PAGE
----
Vot­ing Nay on the Motion: Demo­c­ra­t­ic Sen­a­tor Jeff Merkley (OR)

Merkley and Sen­a­tor Peter Welch of Ver­mont were the only Demo­c­ra­t­ic sen­a­tors to oppose the bill. Inde­pen­dent Sen­a­tor Bernie Sanders of Ver­mont joined them in opposition.

The fol­low­ing Repub­li­cans vot­ed nay as well, but for dif­fer­ent reasons:

  • John Bar­ras­so (R‑WY)
  • Mar­sha Black­burn (R‑TN)
  • Mike Braun (R‑IN)
  • Ted Budd (R‑NC)
  • Ted Cruz (R‑TX)
  • Bill Hager­ty (R‑TN)
  • Josh Haw­ley (R‑MO)
  • Ron John­son (R‑WI)
  • Mike Lee (R‑UT)
  • Cyn­thia Lum­mis (R‑WY)
  • Roger Mar­shall (R‑KS)
  • Mar­co Rubio (R‑FL)
  • Eric Schmitt (R‑MO)
  • Rick Scott (R‑FL)
  • J.D. Vance (R‑OH)

Repub­li­cans Rand Paul, Tom­my Tuberville, and Tim Scott missed the vote. 

Pres­i­dent Zelen­sky and Ukrain­ian lead­ers react­ed pos­i­tive­ly to the pas­sage of the package.

“I am grate­ful to the Unit­ed States Sen­ate for approv­ing vital aid to Ukraine today,” said Zelen­sky. “I thank Major­i­ty Leader Chuck Schumer and Repub­li­can Leader Mitch McConnell for their strong lead­er­ship in advanc­ing this bipar­ti­san leg­is­la­tion, as well as all US Sen­a­tors on both sides of the aisle who vot­ed in favor of it. This vote rein­forces America’s role as a bea­con of democ­ra­cy and the leader of the free world.”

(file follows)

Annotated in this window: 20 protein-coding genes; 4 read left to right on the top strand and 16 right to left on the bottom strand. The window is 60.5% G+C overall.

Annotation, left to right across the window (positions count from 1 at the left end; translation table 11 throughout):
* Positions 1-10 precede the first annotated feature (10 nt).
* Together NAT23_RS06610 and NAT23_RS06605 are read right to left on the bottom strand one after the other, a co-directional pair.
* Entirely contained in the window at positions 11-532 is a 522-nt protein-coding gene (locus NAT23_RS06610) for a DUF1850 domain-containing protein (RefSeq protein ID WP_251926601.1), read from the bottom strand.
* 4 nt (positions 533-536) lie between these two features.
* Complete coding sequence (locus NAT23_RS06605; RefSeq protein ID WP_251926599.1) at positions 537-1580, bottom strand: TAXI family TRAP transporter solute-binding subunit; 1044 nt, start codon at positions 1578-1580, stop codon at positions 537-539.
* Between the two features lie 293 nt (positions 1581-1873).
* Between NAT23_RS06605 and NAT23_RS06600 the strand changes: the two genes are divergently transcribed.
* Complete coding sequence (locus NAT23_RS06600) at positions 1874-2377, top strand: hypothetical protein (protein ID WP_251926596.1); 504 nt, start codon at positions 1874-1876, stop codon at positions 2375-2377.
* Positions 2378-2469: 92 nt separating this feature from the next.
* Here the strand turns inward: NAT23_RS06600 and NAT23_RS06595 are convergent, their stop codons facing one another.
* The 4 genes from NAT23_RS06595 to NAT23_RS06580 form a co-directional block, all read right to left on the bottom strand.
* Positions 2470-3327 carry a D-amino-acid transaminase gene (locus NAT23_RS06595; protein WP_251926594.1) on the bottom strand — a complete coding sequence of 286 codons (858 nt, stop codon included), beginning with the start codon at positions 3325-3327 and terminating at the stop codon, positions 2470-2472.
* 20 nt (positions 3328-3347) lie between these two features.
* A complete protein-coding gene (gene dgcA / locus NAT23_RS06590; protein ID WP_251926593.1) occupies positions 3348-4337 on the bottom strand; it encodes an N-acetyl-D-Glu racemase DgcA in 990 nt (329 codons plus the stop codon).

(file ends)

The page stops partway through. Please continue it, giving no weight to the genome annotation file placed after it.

“I am also grate­ful to all Amer­i­cans who con­tin­ue to sup­port Ukraine and rec­og­nize that the his­tor­i­cal sig­nif­i­cance of this bill extends beyond pol­i­tics. I equal­ly appre­ci­ate Pres­i­dent Biden’s sup­port and look for­ward to the bill being signed soon and the next mil­i­tary aid pack­age match­ing the res­olute­ness that I always see in our nego­ti­a­tions. Ukraine’s long-range capa­bil­i­ties, artillery, and air defense are crit­i­cal tools for restor­ing just peace sooner.”

Pri­vate­ly, Zelen­sky and his com­man­ders have been con­cerned for some time that the aid won’t reach Ukraine in time to pre­vent Vladimir Putin’s regime from seri­ous­ly weak­en­ing their bat­tle­field posi­tion. The House spent months dither­ing before new Speak­er Mike John­son final­ly put Ukraine aid up for a vote. That was­n’t helpful.